The resulting Capital Project Risk Scoring Instrument has substantively changed how the county delivers major infrastructure projects. By quantifying risk through a standardized system it is possible to objectively compare and assess projects. The scoring process allows for high risk projects to be dealt with according to their challenges. For instance, flagged projects are implemented and evaluated in phases rather than all at once. Tactics like this minimize the number of projects completed late or over budget.
Each project receives a number value based on 15 factors that influence the likelihood of issues arising. This consistent numerical data not only prevents or diminishes issues in current projects but will be used to increase efficiency in future planning and execution. “With these efforts, especially the improved communication, we’ve encountered fewer surprises, said Vice Chair Jane Hague. “This builds transparency and public trust.” Read the article at http://bit.ly/1r4opDY
Council approves revised plan for solid waste system that reflects reduction in volumeAt its June 9 meeting, the Metropolitan King County Council accepted the report that reviewed the County’s Solid Waste Transfer and Waste Management Plan. Adopted by the Council in 2007, the Plan approved investments for a major upgrade of the network of transfer stations (through which waste loads from cities and unincorporated areas are consolidated for transport to the Cedar Hills Landfill), to address old and outdated facilities.
“Outreach and transparency has been essential to forming this new, money-saving plan and would not be effective without collaboration or our city partners,” said Vice Chair Jane Hague. “I appreciate all of the work that has been conducted by the Solid Waste Division, King County Auditor’s Office and King County Council to ensure that the solid waste transfer system is right sized to provide appropriate services at predictable and competitive rates.” More at http://www.kingcounty.gov/council/news/2014/June/solidwaste.aspx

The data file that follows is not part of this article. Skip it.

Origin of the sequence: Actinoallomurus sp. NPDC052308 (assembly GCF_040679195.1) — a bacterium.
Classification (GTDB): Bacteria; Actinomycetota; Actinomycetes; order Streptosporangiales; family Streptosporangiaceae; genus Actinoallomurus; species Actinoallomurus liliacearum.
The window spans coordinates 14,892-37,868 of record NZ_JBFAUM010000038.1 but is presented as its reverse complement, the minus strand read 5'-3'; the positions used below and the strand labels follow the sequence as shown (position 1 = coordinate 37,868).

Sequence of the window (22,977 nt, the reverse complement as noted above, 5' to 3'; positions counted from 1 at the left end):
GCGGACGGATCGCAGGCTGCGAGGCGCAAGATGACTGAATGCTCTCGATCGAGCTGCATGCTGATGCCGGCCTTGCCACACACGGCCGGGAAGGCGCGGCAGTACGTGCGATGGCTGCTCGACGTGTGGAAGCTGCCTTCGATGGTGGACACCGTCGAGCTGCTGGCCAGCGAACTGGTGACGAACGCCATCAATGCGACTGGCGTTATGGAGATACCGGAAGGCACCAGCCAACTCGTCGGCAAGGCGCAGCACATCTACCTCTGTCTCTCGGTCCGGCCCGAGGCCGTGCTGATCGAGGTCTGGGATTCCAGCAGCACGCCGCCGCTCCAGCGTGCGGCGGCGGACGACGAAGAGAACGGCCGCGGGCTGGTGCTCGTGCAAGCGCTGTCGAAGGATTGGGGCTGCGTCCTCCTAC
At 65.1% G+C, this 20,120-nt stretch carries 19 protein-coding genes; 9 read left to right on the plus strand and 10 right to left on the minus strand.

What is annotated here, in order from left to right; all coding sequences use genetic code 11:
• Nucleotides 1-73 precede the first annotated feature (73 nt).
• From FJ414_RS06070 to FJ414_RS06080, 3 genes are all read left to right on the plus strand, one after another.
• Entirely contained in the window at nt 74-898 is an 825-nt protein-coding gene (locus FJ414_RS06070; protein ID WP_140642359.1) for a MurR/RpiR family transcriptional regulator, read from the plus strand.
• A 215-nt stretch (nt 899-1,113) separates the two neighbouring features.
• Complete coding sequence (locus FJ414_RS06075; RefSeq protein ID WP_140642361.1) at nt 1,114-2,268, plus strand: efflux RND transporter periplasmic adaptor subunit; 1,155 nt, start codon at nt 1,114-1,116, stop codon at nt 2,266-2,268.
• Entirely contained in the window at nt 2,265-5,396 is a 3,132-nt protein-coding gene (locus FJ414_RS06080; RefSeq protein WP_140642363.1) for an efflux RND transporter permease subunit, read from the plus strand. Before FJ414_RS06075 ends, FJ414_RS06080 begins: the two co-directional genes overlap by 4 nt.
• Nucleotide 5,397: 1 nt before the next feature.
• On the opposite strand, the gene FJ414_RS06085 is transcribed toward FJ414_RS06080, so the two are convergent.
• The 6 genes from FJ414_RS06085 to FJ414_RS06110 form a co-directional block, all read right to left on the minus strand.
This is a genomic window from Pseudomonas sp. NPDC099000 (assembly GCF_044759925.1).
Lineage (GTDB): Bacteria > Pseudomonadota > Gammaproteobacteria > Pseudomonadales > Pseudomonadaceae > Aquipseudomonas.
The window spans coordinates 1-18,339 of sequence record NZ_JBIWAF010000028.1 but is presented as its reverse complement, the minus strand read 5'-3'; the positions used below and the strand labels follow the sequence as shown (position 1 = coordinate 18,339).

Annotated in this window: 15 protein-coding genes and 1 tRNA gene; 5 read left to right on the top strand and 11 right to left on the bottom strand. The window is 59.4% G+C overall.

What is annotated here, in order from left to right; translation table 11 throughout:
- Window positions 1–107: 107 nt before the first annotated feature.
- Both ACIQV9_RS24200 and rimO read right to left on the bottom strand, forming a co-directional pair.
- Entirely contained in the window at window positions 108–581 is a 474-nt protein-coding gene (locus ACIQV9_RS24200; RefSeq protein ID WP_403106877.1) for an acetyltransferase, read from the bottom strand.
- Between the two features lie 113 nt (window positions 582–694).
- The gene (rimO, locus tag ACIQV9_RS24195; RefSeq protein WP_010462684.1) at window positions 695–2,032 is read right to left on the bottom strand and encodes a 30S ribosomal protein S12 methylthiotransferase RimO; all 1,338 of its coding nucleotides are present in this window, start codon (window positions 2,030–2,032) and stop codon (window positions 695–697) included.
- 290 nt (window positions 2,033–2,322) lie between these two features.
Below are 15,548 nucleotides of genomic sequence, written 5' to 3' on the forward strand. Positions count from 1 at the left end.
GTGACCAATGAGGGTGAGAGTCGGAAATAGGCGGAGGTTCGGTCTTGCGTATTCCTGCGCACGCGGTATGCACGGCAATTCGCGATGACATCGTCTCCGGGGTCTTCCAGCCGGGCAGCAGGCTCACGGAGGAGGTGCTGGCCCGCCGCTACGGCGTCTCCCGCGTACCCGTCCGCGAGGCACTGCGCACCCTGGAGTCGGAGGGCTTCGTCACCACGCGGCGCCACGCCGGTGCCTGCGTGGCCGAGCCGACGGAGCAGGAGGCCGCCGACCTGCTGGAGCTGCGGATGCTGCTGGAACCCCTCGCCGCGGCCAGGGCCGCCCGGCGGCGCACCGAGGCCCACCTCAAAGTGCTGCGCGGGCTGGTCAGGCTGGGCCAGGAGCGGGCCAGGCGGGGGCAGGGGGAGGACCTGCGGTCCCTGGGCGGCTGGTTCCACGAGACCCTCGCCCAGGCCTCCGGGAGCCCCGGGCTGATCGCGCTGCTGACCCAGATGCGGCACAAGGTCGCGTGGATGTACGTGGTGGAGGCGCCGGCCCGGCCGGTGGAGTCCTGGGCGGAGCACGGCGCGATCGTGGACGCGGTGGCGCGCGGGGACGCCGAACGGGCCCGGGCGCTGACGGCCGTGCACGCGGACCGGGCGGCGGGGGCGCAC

County Council gives approval for construction of Factoria Transfer Station replacement
It is one of the busiest solid waste facilities in the County’s solid waste system—along with being the oldest building in the system. At its June 9 meeting, the Metropolitan King County Council gave its unanimous approval to replacing the County’s Factoria Solid Waste Transfer Station with a new modern facility.
“The much needed update of this facility is based on a careful review of our solid waste needs,” said Vice Chair Jane Hague, whose district includes the Factoria facility. “This state of the art facility is supported by our Bellevue partners and the process has helped us identify a solid contractor.” More at http://www.kingcounty.gov/council/news/2014/June/JH_factoriastation.aspx
Thanks to the more than 120 people who came to the Council’s public hearings in Seattle, Bellevue and Renton on proposed Metro Transit cuts
Due to a funding shortfall, King County must cut 550,000 annual hours of Metro bus service. The County Executive has sent the Council a proposal for phasing in the cuts between Sept. 2014 and Sept. 2015. The current plan would eliminate 72 bus routes and reduce or revise another 84 routes.